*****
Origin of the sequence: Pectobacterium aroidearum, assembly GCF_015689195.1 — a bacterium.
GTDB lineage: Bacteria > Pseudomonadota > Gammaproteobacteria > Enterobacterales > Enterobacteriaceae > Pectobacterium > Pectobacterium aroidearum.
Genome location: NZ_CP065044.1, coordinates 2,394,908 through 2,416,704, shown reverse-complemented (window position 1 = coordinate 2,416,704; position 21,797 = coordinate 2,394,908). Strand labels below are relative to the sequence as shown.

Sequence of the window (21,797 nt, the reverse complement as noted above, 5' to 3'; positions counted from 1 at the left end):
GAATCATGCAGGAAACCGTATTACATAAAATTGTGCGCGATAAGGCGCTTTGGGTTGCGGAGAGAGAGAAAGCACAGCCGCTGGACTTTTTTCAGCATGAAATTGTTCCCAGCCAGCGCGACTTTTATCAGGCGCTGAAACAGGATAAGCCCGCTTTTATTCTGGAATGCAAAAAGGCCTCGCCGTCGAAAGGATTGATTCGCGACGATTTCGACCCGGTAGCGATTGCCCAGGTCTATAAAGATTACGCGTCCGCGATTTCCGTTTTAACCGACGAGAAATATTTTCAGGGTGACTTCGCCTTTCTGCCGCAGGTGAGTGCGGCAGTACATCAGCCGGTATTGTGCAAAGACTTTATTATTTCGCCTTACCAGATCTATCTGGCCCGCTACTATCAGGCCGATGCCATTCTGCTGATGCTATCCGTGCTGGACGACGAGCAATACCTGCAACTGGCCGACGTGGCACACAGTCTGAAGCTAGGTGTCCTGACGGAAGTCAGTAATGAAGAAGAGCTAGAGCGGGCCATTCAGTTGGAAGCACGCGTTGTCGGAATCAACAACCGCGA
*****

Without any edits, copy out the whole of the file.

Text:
Origin of the sequence: Pectobacterium aroidearum, assembly GCF_015689195.1 — a bacterium.
GTDB lineage: Bacteria > Pseudomonadota > Gammaproteobacteria > Enterobacterales > Enterobacteriaceae > Pectobacterium > Pectobacterium aroidearum.
Genome location: NZ_CP065044.1, coordinates 2,394,908 through 2,416,704, shown reverse-complemented (window position 1 = coordinate 2,416,704; position 21,797 = coordinate 2,394,908). Strand labels below are relative to the sequence as shown.

Sequence of the window (21,797 nt, the reverse complement as noted above, 5' to 3'; positions counted from 1 at the left end):
GAATCATGCAGGAAACCGTATTACATAAAATTGTGCGCGATAAGGCGCTTTGGGTTGCGGAGAGAGAGAAAGCACAGCCGCTGGACTTTTTTCAGCATGAAATTGTTCCCAGCCAGCGCGACTTTTATCAGGCGCTGAAACAGGATAAGCCCGCTTTTATTCTGGAATGCAAAAAGGCCTCGCCGTCGAAAGGATTGATTCGCGACGATTTCGACCCGGTAGCGATTGCCCAGGTCTATAAAGATTACGCGTCCGCGATTTCCGTTTTAACCGACGAGAAATATTTTCAGGGTGACTTCGCCTTTCTGCCGCAGGTGAGTGCGGCAGTACATCAGCCGGTATTGTGCAAAGACTTTATTATTTCGCCTTACCAGATCTATCTGGCCCGCTACTATCAGGCCGATGCCATTCTGCTGATGCTATCCGTGCTGGACGACGAGCAATACCTGCAACTGGCCGACGTGGCACACAGTCTGAAGCTAGGTGTCCTGACGGAAGTCAGTAATGAAGAAGAGCTAGAGCGGGCCATTCAGTTGGAAGCACGCGTTGTCGGAATCAACAACCGCGA